The back is a different matter entirely, a mix of wire wool and t-cut gives us this gorgeous, and comfortable, matt effect… note the all-access neck joint!
We now have a rather lovely guitar just waiting for strings and electrickery.
Back to the acoustic, based on our NST Guitar shape we’re going for a light weight resonant instrument but using the non-standard birdseye maple woods..
With the top glued up it is time to start work on the neck
The chosen neck blank is a three piece Sapele blank that I made, wait for it… TEN YEARS AGO!!?
You’ve seen the flip flop strat we’ve been refinishing, it has a neck..
and that neck was in dire need of some fretwork and a good clean. Lighter fluid is great at removing all the sticky rubbish that accumulates on your guitar.. can also be used to create a good show if you fancy a fire :)
Here’s the body in the process of being buffed, it brings the Kameleon purple-blue paint effect out a treat.
This stock 45rpm with the tigers eye stain is also ready for fret leveling..
Profiling and polishing.
With the masking removed we start to see the guitar that will be.
The acoustic is in need of a sound hole inlay.. I can’t very much call this a rossette now can I?
The inside is cut with a hole cutter.
And then the real work begins, inch by inch the custom sun inlay is cut out.
From the macro to the.. well, fret slotting is pretty damn macro too but you know what I mean..
it does go quicker now that I’m using templates and a powered saw though!
The excess ebony removed.
And I plane in the final dimensions of the neck.
The radius is also achieved by hand.
Ebony has to be bound and I like the subtlety of black binding in these cases.
Once cured the binding is planed flush with the fretboard.. incidentally do you recognise the paint on the block plane? I had a bit much flip flop in the can last time around and sprayed a few tools.. I love my job!
Now, with the heel extension built up and truss rod channel routed the neck joint is cut.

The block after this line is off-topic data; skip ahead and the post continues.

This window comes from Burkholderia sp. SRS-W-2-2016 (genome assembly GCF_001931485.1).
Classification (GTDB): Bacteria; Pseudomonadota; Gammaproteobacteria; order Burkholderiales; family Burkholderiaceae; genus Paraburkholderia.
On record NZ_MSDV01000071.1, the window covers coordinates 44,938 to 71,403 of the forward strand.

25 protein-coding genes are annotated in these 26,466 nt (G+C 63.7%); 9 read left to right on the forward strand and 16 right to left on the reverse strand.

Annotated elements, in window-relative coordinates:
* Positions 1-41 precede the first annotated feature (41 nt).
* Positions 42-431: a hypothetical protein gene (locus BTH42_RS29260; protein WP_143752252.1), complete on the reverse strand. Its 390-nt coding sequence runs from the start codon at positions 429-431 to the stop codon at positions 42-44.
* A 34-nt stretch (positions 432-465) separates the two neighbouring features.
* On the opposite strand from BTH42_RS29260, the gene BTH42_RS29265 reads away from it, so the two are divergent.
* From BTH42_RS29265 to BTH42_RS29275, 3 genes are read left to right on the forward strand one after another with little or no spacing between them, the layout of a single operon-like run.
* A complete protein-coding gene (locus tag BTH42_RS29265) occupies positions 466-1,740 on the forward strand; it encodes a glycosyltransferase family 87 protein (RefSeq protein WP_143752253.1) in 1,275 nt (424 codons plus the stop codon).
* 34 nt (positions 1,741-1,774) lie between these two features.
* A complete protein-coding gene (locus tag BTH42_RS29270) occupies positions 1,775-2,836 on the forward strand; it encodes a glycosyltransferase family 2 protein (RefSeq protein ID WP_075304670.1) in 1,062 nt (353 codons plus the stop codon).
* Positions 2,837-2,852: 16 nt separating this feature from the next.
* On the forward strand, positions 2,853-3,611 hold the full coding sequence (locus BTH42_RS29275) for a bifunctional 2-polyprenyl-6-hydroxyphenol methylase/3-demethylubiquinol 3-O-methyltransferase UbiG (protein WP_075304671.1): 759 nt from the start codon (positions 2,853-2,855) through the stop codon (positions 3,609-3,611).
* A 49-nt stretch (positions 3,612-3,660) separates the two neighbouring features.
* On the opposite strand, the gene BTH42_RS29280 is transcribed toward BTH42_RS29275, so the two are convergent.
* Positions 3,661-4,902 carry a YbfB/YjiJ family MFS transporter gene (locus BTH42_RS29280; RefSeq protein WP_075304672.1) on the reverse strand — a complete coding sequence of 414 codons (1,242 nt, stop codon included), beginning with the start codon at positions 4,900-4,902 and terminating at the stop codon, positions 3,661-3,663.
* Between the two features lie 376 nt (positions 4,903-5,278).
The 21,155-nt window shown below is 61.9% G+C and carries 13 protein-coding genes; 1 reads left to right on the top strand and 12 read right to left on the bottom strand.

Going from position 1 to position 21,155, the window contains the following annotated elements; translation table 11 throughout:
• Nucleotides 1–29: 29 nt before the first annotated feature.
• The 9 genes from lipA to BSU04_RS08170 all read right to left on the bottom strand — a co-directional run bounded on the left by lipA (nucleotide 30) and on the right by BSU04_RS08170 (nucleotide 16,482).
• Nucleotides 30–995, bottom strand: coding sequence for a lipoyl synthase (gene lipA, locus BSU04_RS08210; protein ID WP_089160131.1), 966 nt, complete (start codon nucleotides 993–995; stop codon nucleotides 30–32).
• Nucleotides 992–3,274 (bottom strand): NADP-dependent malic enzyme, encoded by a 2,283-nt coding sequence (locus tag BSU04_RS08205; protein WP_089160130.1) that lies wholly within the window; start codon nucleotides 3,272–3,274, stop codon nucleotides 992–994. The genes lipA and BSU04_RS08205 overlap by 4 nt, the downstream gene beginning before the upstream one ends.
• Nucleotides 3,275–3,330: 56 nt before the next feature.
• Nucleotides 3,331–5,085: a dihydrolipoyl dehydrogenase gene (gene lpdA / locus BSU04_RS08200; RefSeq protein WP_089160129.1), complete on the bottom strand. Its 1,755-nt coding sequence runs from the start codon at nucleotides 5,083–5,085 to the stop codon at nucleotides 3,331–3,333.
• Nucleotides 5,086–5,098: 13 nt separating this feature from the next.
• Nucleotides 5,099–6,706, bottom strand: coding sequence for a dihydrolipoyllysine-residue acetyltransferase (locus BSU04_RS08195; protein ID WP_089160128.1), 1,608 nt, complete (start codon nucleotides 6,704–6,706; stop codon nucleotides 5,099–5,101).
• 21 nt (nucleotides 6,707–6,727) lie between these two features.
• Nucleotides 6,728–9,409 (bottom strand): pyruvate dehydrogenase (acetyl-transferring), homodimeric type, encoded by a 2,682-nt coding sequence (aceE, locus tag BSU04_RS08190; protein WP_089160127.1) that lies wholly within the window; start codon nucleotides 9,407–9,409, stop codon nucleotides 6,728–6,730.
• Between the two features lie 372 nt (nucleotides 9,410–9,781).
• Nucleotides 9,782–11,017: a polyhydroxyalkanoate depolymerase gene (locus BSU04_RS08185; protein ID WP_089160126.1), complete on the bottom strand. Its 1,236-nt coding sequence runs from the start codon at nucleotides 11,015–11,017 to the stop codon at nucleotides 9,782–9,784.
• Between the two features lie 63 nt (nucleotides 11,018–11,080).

If you ever want to cut end grain it helps to wet it and then use a very sharp blade.
The dual action truss rod is installed.
and then the fretboard is clamped up.
Back to the fine work, the one piece alloy inlay is clamped in place.
and the outline marked out with a sharp scalpel blade.
Using the tiny Proxon router I rough out the inlay cavity.
at this stage it is almost tempting to just leave out the inlay.. the cavity looks as good as it needs to already :)
The fretboard has cured and the neck is planed down to match the dimensions of the fretboard.
The headstock extensions are glued up now.
as was the inlay.. as I start filing away the excess alloy it doesn’t look like much at all.
But when we get to the fine sanding time it starts to look pretty amazing.. in my own incredibly biased opinion of course.
a nerve wracking time as the binding channels are routed on the small, makeshift, router table.
The rosewood binding is bent to match the cavities.
And, using masking tape, is glued up.
The next day the excess binding is planed away with the block plane.
A simple inlay for the neck, a block of alloy at the 12th fret.
Inscribed with the date of the wedding..
glued up and left to cure.
The final headstock shape come out of the wood using the bobbin sander.
With the inlay sanded back and the engraving tidied up a little the side dots are installed and we have our fretboard.
Which is in need of frets.
They are hammered and glued in now.
Once cured the fret ends are filed down
and I come at last to my favourite bit..
The dust.. it FLIES!!
A final little piece of the puzzle as the headstock veneer is applied.
I feel in the need to some more rosewood.. it’s an expensive habit but I’m incorrigible.
yes, a bridge is needed. My bobbin sander is a wonderfully useful machine!
The clamps come out and the glue glues.
Before I glue the neck in the entire body has to be sanded down.. or up, through the grits.. 400 ought to do it
The tuner holes are drilled.
A friend has cut our logo out for us on his waterjet machine.. a very very useful toy to have I feel.
The cavity is cut, by hand as usual..
And an epoxy/ebony dust mix is used to glue the steel in.
The final finish of the neck binding is achieved using a scalpel as a scraper followed by fine wire wool.
and, finally the neck is glued up. The guitar becomes.
I can’t sit still, though I have to use a fairly standard eq unit as per the specs I don’t have to leave it looking overly plasticky do I..?
The headstock is sanded down and, to all intents and purposes,
I have a complete guitar, I’m looking forward to seeing this one finished I tell you!
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All my best,